Canon K35 Lenses | Vintage Cinema PrimesBy Matthew Fresolone | September 5th, 2022
|The Canon K-35s were employed by Barry Lyndon DP John Alcott to create images reminiscent of English paintings. Although no paintings were recreated, thousands of paintings served as a moodboard for Stanley Kubrick, John Alcott, and the Production Designer, Ken Adams.|
HISTORY OF THE CANON K-35s
THE K-35 LOOKAt the time of its inception, the K-35 look was sharper and had more contrast than the standard look. Nowadays, the K-35s have a softer, dreamier appeal unseen in modern day lenses. Compared to modern day lenses, the vintage K-35 cinema lenses also have less contrast, with a look that's been called "painterly". The K-35 has a 15-blade iris, which renders bokeh in a soft, circular form. Its out of focus areas appear "swirly", lending itself to a softer appearance. Similarly, skin tones are rendered softer and without the sharpness that's sometimes represented on human faces.
|Director of Photography Jody Lee Lipes shot Manchester By The Sea using vintage Canon K-35 lenses. The vintage lens has a softening effect on the actor’s faces, and adds a relaxed feel to the overcast, atmospheric locations. This skating rink interior is emblematic of the film's overall photography: long depths of field, fixed points of view almost separate from the action, in a cold, removed perspective. These camera setups are usually devoid of camera movement and work to keep audience's emotionally processing the intense, long-spanning drama. The Canon K-35s are a perfect choice for this shooting style, because its painterly effect can keep these longer, locked off shots interesting. Unlike, say, an action movie, Manchester by the Sea's painterly wide shots keep the audience pleased by the visuals, but able to emotionally involved themselves in the excellent writing, subdued performances, and Oscar-winning melodrama.|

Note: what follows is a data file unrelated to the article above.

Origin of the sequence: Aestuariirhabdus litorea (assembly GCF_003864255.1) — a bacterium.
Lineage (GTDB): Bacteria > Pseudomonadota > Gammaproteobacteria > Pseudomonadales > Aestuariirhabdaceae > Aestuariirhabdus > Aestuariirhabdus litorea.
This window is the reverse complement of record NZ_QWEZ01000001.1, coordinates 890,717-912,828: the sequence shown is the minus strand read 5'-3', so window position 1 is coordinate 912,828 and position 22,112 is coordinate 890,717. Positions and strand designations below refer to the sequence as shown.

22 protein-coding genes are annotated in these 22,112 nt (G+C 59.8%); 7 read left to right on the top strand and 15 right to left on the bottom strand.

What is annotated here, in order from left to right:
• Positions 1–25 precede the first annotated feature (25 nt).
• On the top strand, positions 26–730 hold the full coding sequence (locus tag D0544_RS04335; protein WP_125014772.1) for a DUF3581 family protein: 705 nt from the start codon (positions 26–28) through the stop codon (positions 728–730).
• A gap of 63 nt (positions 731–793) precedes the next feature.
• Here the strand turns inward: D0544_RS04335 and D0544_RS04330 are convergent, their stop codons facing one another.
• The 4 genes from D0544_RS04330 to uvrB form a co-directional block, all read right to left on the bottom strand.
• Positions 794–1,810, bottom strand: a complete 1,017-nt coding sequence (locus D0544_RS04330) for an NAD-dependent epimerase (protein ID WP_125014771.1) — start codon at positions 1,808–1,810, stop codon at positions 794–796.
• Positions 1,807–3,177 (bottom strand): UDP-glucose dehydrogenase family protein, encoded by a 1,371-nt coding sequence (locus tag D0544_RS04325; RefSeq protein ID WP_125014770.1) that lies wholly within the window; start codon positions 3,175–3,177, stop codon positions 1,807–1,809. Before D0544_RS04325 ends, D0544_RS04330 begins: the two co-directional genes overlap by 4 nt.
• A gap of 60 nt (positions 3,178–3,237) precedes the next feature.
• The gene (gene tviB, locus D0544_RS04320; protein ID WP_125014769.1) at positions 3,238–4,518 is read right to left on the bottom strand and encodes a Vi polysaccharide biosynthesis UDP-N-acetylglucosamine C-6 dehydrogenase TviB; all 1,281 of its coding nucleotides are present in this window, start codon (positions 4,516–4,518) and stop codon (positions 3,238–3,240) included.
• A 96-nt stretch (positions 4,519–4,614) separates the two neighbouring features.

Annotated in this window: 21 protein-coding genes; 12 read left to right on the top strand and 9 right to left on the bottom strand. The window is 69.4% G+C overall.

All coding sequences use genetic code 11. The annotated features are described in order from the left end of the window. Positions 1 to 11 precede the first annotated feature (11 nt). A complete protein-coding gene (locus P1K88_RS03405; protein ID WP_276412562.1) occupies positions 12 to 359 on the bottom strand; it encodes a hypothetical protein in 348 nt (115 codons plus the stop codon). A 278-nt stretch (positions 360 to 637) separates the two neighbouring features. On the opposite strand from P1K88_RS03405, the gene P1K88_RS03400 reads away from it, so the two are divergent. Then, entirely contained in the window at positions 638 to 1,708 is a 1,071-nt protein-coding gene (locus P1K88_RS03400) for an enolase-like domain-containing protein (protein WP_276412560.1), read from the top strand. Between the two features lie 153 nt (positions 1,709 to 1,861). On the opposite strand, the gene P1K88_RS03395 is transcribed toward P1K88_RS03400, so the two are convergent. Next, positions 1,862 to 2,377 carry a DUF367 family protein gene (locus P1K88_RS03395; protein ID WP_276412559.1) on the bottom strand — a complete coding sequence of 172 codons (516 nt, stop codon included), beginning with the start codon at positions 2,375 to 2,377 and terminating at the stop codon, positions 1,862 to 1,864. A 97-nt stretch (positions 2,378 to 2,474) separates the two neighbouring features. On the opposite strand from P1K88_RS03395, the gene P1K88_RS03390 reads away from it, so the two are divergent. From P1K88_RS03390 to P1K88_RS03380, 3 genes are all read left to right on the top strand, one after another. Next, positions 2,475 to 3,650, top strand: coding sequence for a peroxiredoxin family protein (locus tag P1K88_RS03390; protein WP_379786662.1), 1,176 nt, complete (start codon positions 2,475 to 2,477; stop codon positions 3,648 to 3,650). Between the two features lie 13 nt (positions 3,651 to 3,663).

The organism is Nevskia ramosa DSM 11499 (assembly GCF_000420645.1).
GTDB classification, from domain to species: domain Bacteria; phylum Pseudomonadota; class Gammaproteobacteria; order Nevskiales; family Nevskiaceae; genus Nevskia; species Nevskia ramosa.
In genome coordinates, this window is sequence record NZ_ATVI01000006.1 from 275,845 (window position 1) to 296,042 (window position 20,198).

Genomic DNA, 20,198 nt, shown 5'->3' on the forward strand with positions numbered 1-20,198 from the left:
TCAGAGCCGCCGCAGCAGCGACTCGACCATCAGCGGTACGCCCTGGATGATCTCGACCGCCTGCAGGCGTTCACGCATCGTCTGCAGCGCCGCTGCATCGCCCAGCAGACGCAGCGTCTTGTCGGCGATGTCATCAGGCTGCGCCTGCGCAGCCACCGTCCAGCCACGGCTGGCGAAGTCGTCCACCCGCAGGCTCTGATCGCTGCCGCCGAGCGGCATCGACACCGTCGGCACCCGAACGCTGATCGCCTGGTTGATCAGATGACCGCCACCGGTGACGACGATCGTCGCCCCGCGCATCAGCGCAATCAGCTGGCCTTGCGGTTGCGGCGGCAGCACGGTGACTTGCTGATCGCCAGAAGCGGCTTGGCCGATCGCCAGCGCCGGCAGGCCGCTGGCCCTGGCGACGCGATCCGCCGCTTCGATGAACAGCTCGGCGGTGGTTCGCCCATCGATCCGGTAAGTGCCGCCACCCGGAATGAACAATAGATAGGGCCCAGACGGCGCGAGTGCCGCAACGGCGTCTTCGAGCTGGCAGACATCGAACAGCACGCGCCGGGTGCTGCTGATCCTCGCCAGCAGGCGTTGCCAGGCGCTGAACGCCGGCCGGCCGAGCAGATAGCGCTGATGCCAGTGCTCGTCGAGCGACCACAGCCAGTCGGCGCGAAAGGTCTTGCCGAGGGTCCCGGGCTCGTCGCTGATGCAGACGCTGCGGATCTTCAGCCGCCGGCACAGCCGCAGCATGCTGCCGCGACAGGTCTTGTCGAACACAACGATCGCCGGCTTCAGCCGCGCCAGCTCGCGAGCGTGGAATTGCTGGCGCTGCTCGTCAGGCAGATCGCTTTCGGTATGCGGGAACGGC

THE K-35 BUILDThe K-35s are a relatively fast lens. Although they can't quite achieve the stunning T1.4 of the Zeiss Super Speeds, they make up for it with a large image circle of 43mm. This means that the K-35s can be used for full frame filmmaking.
|Close Focus (ft)||8″||12″||12″||12″||2′||3′||3’7″|
|Weight (lb)||2lbs 7oz||3lbs 12oz||2lbs 12oz||3lbs 14oz||2lbs 9oz||3lbs 5oz||3lbs 7oz|
COST & ACCESSIBILITYThe Canon K-35s are among the higher priced vintage lenses on the market (and for good reason). For one, these lenses are decades-old, which means that sellers go through great care to maintain the glass. This doesn't mean that vintage lenses are more expensive than the newest builds-- but they certainly require greater care. This includes mold prevention and avoiding any discoloration within the glass. Canon K-35 packages undergo significant testing to ensure that lenses have similar color attributes. Modifications may be necessary to maintain consistency within a lens package. The Canon K35 lenses are very expensive, and a decent set can run thousands of dollars to rent per day—and that’s if you can find a seller nearby. The Canon K35s are, without a doubt, one of the most expensive prime lenses out there—vintage or modern. So, if you don’t have an expansive budget and resources at your disposal, you might want to rethink your strategy.
FD: The "Poor Man's K-35"For those who need a cheaper version of the K-35s, some hobbyists have found success with the Canon FDs. These lenses were manufactured in a similar time to the K-35s and have somewhat similar characteristics. The FDs may be "the Poor Man's K-35", but they are still capable of producing a comparably dreamy, fantastic vintage look. If you're looking for visual comparisons, Media Division produced a thoughtful hour-long video comparing the two lenses that's worth checking out:
THE BOTTOM LINETo put it simply: the Canon K-35s are legendary. They've been spellbinding audiences for fifty years, and it seems they'll be in our visual lexicon for years to come. Their swirly, soft images produce dreamy visuals that will never go stale. Although vintage lenses can often be acquired by online resellers like Ebay, the K-35s are a rarer find. Besides, outright purchasing a K-35 can cost thousands of dollars. For anyone looking to put the K-35s to use, the safest bet is a reputable rental house--such as the LA-based Bokeh Rentals:
Considering renting? Why not check out Bokeh Rentals equipment packages!
•Rent the TLS Canon K35 Cine Lenses at Bokeh Rentals
•Rent the GL Optics Canon FD Lenses at Bokeh Rentals
Contact us to customize a package to suit your production needs at low prices!